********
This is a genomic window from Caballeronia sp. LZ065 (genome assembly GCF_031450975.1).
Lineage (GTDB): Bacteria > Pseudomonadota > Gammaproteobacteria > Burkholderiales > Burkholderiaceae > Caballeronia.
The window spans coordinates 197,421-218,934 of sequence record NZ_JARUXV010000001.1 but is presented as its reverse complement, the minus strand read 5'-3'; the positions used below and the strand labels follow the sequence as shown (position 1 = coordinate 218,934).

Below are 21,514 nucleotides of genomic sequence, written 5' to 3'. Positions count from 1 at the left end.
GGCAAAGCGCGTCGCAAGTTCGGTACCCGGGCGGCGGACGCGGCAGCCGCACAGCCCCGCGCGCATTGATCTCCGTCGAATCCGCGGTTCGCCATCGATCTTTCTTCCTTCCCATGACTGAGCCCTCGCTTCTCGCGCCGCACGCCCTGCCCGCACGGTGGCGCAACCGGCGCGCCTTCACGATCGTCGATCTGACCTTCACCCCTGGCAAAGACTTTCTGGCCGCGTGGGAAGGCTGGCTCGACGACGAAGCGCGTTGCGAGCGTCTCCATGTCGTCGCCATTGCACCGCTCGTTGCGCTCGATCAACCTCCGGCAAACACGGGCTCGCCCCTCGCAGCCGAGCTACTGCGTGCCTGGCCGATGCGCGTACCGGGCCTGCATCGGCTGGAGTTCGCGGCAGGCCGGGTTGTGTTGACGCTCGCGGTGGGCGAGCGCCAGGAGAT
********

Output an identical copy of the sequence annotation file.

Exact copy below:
This is a genomic window from Caballeronia sp. LZ065 (genome assembly GCF_031450975.1).
Lineage (GTDB): Bacteria > Pseudomonadota > Gammaproteobacteria > Burkholderiales > Burkholderiaceae > Caballeronia.
The window spans coordinates 197,421-218,934 of sequence record NZ_JARUXV010000001.1 but is presented as its reverse complement, the minus strand read 5'-3'; the positions used below and the strand labels follow the sequence as shown (position 1 = coordinate 218,934).

Below are 21,514 nucleotides of genomic sequence, written 5' to 3'. Positions count from 1 at the left end.
GGCAAAGCGCGTCGCAAGTTCGGTACCCGGGCGGCGGACGCGGCAGCCGCACAGCCCCGCGCGCATTGATCTCCGTCGAATCCGCGGTTCGCCATCGATCTTTCTTCCTTCCCATGACTGAGCCCTCGCTTCTCGCGCCGCACGCCCTGCCCGCACGGTGGCGCAACCGGCGCGCCTTCACGATCGTCGATCTGACCTTCACCCCTGGCAAAGACTTTCTGGCCGCGTGGGAAGGCTGGCTCGACGACGAAGCGCGTTGCGAGCGTCTCCATGTCGTCGCCATTGCACCGCTCGTTGCGCTCGATCAACCTCCGGCAAACACGGGCTCGCCCCTCGCAGCCGAGCTACTGCGTGCCTGGCCGATGCGCGTACCGGGCCTGCATCGGCTGGAGTTCGCGGCAGGCCGGGTTGTGTTGACGCTCGCGGTGGGCGAGCGCCAGGAGAT